The eastern end of Collins Street, with its townhouses and exclusive shops, was one of Melbourne’s most distinctive places. By 1975 almost half of the older buildings were demolished; further losses were only halted by major campaigning.

80 Collins Street

The 80 Collins Street address for Nauru House was created by demolishing two Regency style townhouses, part of a terrace built in 1855.

In the 1950s they had housed exclusive boutiques, clothiers and photographers. 82 Collins Street was demolished in 1960 for the modernist Palmer House. 78 Collins Street went in 1976, with Ogg’s Chemist at 76 Collins Street also demolished, but not without protest. Le Louvre, established at 74 Collins Street as an exclusive Parisian boutique, was a key site of the preservation battle. The owners, Lillian and Georgiana Wightman, were active and significant advocates for the heritage precinct and refused to sell to Nauru Phosphate Royalties Trust, thereby impeding complete destruction of the Collins Street façades. The rude ‘gap’ in Collins Street has remained ever since, but is now proposed to be infilled with an office tower as tall as Nauru House itself.

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86-88 Collins Street

A major save for complete residential terraces at the ‘Paris end’.

The three storey terraces at 84–88 Collins Street were built in 1882 for use as residential and medical suites and survived intact with their servants’ wings and stables until the 1970s. In 1973, the third terrace (84 Collins Street) was demolished for the Nauru House development. In 1978 a vigorous battle to retain the stables at the rear of 88a Collins Street was fought, but lost, by the National Trust. From 1988 until 1991 proposals high rise development replacing the rear wings, or alternatively suspended over them, were successfully challenged by the National Trust and the City of Melbourne. Instead the facades were restored, exclusive shops installed and, in 2008, a modern pavilion was built on the stables site.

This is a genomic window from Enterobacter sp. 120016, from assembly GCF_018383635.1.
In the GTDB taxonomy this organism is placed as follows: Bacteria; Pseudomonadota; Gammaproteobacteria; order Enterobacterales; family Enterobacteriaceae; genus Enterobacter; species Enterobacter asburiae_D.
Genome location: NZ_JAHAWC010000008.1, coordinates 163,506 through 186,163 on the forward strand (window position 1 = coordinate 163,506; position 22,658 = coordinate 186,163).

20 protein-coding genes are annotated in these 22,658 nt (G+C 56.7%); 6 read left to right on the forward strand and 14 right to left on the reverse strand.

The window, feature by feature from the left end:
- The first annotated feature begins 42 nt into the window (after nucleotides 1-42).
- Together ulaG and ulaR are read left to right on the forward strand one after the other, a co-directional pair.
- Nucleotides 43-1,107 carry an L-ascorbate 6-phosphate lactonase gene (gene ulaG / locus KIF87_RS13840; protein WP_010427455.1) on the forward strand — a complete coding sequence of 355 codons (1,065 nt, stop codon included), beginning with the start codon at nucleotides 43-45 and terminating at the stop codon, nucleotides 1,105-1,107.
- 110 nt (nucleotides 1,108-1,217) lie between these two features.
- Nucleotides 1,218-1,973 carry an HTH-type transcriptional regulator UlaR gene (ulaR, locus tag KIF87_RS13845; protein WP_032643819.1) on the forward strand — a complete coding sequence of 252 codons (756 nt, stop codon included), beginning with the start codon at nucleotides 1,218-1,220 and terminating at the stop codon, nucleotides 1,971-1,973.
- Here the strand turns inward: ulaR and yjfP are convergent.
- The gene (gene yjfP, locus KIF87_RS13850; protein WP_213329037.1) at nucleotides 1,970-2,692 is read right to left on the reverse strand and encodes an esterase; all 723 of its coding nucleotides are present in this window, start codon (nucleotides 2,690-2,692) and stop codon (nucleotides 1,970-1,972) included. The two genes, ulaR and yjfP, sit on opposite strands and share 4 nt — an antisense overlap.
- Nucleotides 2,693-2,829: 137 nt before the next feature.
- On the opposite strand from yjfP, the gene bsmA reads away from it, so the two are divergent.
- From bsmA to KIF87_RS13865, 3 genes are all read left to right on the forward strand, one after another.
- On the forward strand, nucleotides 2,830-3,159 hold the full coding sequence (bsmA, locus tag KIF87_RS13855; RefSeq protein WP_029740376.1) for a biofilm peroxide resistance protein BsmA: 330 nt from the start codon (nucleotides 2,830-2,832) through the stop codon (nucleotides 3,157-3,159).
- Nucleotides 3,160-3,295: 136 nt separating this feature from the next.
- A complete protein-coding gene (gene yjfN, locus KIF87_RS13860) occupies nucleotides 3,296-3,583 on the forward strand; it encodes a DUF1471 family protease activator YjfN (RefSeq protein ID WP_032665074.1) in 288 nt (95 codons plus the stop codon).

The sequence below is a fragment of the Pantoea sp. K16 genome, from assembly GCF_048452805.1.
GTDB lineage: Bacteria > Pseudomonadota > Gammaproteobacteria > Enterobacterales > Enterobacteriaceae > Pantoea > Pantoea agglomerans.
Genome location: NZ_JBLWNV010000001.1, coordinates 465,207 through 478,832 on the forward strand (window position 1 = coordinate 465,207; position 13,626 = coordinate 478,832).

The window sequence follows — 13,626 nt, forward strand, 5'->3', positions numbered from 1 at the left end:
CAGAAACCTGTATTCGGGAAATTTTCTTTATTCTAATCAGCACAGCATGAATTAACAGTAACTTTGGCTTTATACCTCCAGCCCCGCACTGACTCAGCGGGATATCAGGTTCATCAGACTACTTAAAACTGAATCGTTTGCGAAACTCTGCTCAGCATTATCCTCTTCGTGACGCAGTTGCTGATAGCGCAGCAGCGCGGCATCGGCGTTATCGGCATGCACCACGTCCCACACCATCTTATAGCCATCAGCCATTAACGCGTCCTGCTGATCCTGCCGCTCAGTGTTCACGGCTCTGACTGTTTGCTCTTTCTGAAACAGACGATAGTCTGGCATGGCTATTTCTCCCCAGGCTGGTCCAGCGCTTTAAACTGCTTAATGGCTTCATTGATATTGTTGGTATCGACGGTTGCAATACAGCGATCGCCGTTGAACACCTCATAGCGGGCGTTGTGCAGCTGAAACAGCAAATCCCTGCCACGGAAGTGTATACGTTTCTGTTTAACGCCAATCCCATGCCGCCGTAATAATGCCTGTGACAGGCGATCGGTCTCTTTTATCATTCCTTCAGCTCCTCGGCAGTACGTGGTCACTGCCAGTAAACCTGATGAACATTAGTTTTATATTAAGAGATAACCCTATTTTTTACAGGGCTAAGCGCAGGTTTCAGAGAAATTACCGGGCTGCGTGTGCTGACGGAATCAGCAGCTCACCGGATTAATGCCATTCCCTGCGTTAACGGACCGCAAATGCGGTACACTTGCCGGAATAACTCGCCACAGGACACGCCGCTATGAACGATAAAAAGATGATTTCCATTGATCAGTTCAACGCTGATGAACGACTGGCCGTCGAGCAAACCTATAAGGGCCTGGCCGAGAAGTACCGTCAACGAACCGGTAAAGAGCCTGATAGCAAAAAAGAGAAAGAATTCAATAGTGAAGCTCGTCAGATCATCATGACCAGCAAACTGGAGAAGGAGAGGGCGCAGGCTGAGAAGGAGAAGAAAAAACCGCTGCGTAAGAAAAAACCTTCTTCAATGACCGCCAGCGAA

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123 Collins Street — The Hyatt Hotel

The development of a luxury hotel demands the demolition of a significant part of an important city block.

After the demolition of four buildings for the proposed hotel, the Melbourne City Council granted a demolition permit for three more on Collins Street, including a pair of 1850s houses, and more on Exhibition and Flinders Lane. Grave community concern for the ‘Paris end’ of Collins Street was raised in Melbourne and Sydney. Community activism stayed the process and it was not until 1982 that plans for the development of the site were conditionally approved, the agitation forcing a change from a planned spiral ramped podium into a far more sympathetic ‘infill’ façade. The Hyatt Hotel opened in 1986.


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